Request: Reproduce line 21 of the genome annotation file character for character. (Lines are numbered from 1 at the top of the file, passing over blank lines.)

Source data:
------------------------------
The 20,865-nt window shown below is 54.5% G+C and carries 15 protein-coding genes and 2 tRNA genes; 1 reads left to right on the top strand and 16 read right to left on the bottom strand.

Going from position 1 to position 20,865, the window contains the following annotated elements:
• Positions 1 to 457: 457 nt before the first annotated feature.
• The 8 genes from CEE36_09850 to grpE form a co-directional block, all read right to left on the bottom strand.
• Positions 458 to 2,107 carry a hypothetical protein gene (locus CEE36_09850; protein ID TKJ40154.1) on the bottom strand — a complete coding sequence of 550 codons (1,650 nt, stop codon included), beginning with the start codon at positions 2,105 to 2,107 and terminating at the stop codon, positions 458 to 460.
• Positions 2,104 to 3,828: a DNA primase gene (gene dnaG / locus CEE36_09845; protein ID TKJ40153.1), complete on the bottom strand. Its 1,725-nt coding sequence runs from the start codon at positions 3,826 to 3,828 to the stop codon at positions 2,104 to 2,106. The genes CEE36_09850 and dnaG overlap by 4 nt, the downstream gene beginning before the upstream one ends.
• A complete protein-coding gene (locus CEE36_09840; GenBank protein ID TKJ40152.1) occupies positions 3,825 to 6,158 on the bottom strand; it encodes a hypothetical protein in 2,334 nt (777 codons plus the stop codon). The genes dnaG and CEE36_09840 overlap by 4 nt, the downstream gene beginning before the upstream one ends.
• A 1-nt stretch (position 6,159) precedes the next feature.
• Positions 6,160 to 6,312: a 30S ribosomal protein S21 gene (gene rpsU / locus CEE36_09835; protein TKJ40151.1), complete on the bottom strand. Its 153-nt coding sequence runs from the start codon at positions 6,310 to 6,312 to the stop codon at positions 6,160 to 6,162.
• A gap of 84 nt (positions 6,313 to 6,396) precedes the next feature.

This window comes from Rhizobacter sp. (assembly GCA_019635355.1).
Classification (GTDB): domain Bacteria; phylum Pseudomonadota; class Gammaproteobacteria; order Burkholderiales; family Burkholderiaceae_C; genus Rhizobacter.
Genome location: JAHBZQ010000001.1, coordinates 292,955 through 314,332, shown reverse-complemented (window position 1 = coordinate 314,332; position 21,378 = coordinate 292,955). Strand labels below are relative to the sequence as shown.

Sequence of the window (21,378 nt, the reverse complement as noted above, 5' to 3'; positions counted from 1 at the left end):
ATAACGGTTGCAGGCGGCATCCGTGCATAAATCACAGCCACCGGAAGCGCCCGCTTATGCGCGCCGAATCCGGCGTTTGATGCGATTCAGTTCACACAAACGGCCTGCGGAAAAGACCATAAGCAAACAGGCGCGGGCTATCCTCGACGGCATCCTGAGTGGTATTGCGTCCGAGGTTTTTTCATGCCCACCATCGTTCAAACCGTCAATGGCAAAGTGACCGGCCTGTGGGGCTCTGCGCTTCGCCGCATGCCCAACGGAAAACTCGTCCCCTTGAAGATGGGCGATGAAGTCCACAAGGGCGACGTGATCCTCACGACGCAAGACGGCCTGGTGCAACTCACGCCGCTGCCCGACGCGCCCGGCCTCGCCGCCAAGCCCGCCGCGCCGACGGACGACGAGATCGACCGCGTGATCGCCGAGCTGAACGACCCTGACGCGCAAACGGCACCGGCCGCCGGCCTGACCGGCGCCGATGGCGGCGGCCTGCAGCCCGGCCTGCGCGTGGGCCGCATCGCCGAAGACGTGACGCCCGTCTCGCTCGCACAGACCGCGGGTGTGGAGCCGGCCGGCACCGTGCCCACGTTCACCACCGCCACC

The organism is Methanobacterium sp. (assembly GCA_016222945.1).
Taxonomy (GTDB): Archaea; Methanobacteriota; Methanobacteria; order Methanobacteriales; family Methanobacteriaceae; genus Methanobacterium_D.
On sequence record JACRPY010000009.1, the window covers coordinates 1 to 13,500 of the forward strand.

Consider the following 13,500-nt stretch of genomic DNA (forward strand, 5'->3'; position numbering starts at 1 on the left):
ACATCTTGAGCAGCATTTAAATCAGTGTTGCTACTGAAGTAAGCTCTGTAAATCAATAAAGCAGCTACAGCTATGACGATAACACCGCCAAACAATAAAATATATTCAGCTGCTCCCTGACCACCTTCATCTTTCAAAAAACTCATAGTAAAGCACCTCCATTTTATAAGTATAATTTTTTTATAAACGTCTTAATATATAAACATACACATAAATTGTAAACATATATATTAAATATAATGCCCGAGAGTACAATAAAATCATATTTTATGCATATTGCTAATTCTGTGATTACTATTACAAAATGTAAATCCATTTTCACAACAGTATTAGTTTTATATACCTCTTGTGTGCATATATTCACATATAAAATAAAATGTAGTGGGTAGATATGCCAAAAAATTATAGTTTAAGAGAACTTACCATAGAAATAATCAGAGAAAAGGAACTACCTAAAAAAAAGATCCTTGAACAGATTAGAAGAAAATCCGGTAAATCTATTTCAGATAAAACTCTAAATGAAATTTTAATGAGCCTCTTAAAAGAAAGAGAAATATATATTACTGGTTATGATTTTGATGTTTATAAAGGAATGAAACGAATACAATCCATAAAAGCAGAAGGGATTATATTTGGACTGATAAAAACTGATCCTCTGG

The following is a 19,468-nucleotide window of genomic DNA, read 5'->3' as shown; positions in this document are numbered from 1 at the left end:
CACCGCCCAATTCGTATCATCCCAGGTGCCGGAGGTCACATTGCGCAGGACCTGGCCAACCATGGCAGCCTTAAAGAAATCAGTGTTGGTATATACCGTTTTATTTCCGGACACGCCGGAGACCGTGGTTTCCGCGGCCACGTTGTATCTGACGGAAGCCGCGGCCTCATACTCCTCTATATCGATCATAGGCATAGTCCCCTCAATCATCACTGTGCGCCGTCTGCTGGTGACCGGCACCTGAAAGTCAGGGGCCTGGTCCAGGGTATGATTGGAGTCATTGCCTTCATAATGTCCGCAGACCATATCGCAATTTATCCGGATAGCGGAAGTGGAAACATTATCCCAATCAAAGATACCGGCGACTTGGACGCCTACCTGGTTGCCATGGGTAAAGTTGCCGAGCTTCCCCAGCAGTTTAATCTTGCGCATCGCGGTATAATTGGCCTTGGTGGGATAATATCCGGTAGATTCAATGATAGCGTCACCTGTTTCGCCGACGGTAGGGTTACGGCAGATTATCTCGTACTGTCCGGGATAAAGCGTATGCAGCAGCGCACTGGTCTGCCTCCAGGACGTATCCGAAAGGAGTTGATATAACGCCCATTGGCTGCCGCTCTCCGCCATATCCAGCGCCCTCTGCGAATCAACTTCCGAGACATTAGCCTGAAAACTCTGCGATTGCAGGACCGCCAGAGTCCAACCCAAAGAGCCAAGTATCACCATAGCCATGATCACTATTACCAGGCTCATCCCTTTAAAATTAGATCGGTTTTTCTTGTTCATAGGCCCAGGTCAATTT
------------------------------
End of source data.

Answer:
The following is a 19,468-nucleotide window of genomic DNA, read 5'->3' as shown; positions in this document are numbered from 1 at the left end: